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MSHA News Release No. 99-0512
Mine Safety and Health Administration - USDOL
Contact: Rodney Brown
Phone: 703-235-1452

Released Wednesday, May 12, 1999

Tri-State Group Also To Look at Fatalities in Region
MSHA, State Mining Officials Meet in Beckley Today on Black Lung Efforts

Officials from the Department of Labor's Mine Safety and Health Administration (MSHA) join their counterparts from the states of Kentucky, Virginia, and West Virginia in a joint meeting today in Beckley, W.Va., to seek increased cooperation on further efforts to eliminate black lung disease. In the meeting, held at the National Mine Health and Safety Academy, MSHA also seeks cooperative assistance today from the State officials to address the increasing percentage of mining deaths occurring in the tri-state area. Eighty-two percent of the fatal coal mining accidents in the United States this year have occurred in West Virginia, Virginia, and Kentucky.

"Last year, we signed a cooperative agreement with Kentucky to work together on stamping out black lung," McAteer said. "Today we're re-affirming that agreement and discussing the possibility of working more closely with Virginia and West Virginia as well."

Under the agreement with Kentucky, MSHA and state officials conduct quarterly meetings to discuss health and safety issues, particularly matters pertaining to black lung. Also, information provided to MSHA concerning plans for controlling respirable coal dust at individual mine sites are shared with state mining officials so that they are kept up-to-date on all plan requirements. MSHA inspectors and educational field services personnel along with State officials distribute respirable dust information during their mine visits and inspections.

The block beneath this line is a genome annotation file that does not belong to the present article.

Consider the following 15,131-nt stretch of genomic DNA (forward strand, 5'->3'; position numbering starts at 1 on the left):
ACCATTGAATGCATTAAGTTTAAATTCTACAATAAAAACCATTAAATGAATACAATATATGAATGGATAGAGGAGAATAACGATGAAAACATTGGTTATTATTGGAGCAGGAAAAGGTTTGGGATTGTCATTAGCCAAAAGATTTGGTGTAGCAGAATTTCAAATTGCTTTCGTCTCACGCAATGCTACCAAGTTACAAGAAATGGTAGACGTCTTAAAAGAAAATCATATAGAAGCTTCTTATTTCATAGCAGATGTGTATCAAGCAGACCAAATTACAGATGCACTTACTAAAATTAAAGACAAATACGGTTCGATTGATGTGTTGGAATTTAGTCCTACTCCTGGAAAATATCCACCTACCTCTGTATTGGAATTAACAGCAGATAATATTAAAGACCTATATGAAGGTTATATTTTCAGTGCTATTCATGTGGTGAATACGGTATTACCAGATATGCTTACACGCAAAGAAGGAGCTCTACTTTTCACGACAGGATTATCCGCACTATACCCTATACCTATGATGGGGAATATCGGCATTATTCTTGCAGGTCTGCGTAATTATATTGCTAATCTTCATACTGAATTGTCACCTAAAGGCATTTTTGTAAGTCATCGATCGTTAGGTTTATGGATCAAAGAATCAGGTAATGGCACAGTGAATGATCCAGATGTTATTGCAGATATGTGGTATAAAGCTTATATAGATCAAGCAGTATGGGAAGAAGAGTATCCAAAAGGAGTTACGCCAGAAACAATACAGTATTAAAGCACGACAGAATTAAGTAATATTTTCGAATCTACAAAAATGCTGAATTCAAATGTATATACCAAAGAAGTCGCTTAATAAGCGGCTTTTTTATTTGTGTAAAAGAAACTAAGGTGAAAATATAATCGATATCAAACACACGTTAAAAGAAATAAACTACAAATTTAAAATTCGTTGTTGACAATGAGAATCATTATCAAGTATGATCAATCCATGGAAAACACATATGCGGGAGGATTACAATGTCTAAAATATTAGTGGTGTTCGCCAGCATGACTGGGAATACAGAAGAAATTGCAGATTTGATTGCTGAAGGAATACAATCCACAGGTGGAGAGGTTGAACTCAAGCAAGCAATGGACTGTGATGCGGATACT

Participants at today's meeting are also being asked to develop the "Tri-State Fatal Accident Reduction Initiative," a joint program that brings together the resources of the state agencies and MSHA to target hazards that cause fatal accidents in coal mines.

"An increasing percentage of all U.S. mining accidents are occurring in West Virginia, Virginia, and Kentucky, and this is quite alarming," said McAteer. "We need to explore any and all possible methods which we may undertake jointly to reverse this trend and reduce coal mining deaths in this region."

In 1996, Kentucky, Virginia, and West Virginia accounted for 48% of all fatal coal mining accidents. In 1997, that share rose to 57 percent, and to 78 percent in 1998. So far in 1999, nine of the 11 fatalities in coal mining nationwide, or 82 percent, have occurred in the tri-state area.. The specific areas include eastern Kentucky, southwestern Virginia, and southern West Virginia.

"We are renewing our cooperative stance with the state mine enforcement personnel and giving ourselves the opportunity to exchange ideas, concepts, and practices," McAteer added.

"This group will not only examine all mining hazards common to this region, but will develop a specific course of action to eliminate these hazards."

The tri-state group will look closely at known mining hazards such as use of powered haulage equipment, machinery hazards, electrical hazards and roof control hazards. Participants will be asked to develop a cooperative arrangement that would allow the agencies to combine resources to address and reduce the hazards for working miners.

"We can only be more effective in our efforts to combat injuries and illnesses in the mining workplace when we work cooperatively together," said McAteer.